Having invested an effective lifetime to become one of the trusted expositors of Keynes’s economics, it’s hard to imagine someone better suited than Hayes to distilling the economics of Keynes to less than 170 pages (graphs and tables included, no less). Even so, as an analytical biography written for undergraduates with or without formal training in economics, Keynes is an ambitious project. Its primary object is not solely to introduce readers to Keynes, but, specifically, to reiterate Keynes’s critique of classical economics in accessible language. But, Hayes is a veritable authority on Keynes, and his many years of devotion to the subject materialize in a refusal to take shortcuts. It should come as no surprise, then, that the exposition is rigorous, and, for many undergraduates, unsparing.

I note here that reviewing this work through the lens of an academic and an instructor on Keynes offers too little scope. The value of Keynes is understood by its ability to inform its intended audience. Therefore, to fairly assess this book, I offer the following review with its target readership in mind.

Keynes sets out with a brief statement of purpose and summary of the book’s trajectory in the opening chapter. Hayes then delves into classical thought in the form of a corn model in Chapter 2. The core argument is familiar, although its representation may not be. Marginal products determine the respective rates of utilization and of remuneration of labor and capital as profit-maximizing farmers organize production under conditions of diminishing returns. Hayes credits David Ricardo with this theory of production and distribution, echoing the dubious “continuity thesis” implicit in The General Theory. In any case, this chapter will be tough going for students unacquainted with mainstream economics, but provides a necessary transition to Keynes’s mature thinking.

Chapter 3 naturally turns to The General Theory and offers a concise and careful exposition of the principle of effective demand. Keynes’s non-standard concept of demand as income expected from production is first defined in order to underscore two fundamental features absent in the classical model: the role of future expectations shaping present behavior and the monetary nature of economic activity.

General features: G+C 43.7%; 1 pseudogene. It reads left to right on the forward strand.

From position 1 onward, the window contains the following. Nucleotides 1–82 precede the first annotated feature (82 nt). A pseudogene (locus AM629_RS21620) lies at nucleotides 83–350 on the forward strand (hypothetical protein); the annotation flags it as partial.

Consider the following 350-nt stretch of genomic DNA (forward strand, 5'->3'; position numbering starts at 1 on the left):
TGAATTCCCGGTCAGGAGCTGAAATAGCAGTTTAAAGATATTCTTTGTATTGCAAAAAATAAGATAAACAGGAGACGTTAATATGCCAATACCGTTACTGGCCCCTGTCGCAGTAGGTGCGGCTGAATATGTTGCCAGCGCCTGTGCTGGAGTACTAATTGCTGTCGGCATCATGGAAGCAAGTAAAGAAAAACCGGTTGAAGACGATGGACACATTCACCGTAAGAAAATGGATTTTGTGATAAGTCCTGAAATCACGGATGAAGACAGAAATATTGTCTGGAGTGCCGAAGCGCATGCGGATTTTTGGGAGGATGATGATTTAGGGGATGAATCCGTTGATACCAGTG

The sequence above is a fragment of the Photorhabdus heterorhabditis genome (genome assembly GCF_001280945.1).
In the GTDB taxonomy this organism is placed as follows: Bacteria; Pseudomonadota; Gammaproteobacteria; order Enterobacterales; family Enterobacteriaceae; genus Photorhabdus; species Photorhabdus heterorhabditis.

Hayes’s unique approach to the principle of effective demand is well-suited for undergraduates due to his manner of making concrete what Keynes left as abstract. Two instances stand out. For one, Hayes takes Keynes literally by designating the short term as one day. This firmly places the argument in historical time, while also promoting greater conceptual clarity than conventional definitions of the short term admit.

What’s most instructive about Hayes’s approach, though, is his tripartite classification of business into employers, investors and dealers. Keynes’s aggregate demand-supply framework is a constant source of confusion due, in no small part, to its anti-Marshallian rendering of supply and demand in which business appears on both sides of the aggregate market. But Hayes’s expository device disentangles aggregate supply from aggregate demand by mapping employers onto the supply curve, and dealers and investors onto the demand curve. Further, dealers play the critical role in finding, or not, the point of effective demand. In a skillful delineation of the multiplier, dealers adjust their daily inventories by selling spot to meet the increasing consumer demand while buying forward to replenish inventories. Whether the point of effective demand is reached ultimately depends on the fulfillment of dealers’ medium-term expectations, which, as Hayes notes, is unlikely given the uncertainty of consumer demand.

Chapter 4 extends further into The General Theory by fixating on Say’s Law and hence the theory of interest. As in the preceding chapter, Hayes sets out again by fixing ideas. Saving is income not consumed; income is the money value of net output; and, in aggregate, saving takes the form of physical goods. As the rate of interest is the rate on loans of money, an assumption shared by both loanable-funds theorists and Keynes, and saving represents a physical quantity of goods, the rate of interest is a matter of the supply and demand of money.

Hayes addresses liquidity preference after an interlude into Keynes’s investment theory. Because of the interest-centric perspective adhered to, a result of an analytical narrative that puts Say’s Law into the foreground, investment serves as a mere backdrop to discuss liquidity preference. Hayes does briefly address fundamental uncertainty and its relation to investment decisions, but there’s no mention of the marginal efficiency of capital nor its relation to the rate of interest.

Perhaps more troublesome, though, and bearing in mind the intended audience, is that Hayes repeats Keynes’s inconsistent usage of “investor” in The General Theory to mean both buyer of newly produced capital assets and holder of money, debts and shares. This inconsistency engendered confusion among Keynes’s readers; to reproduce it in an introductory text comes off as negligent. It’s all the more unfortunate to find it in a chapter intended to reveal the confusion between money and saving.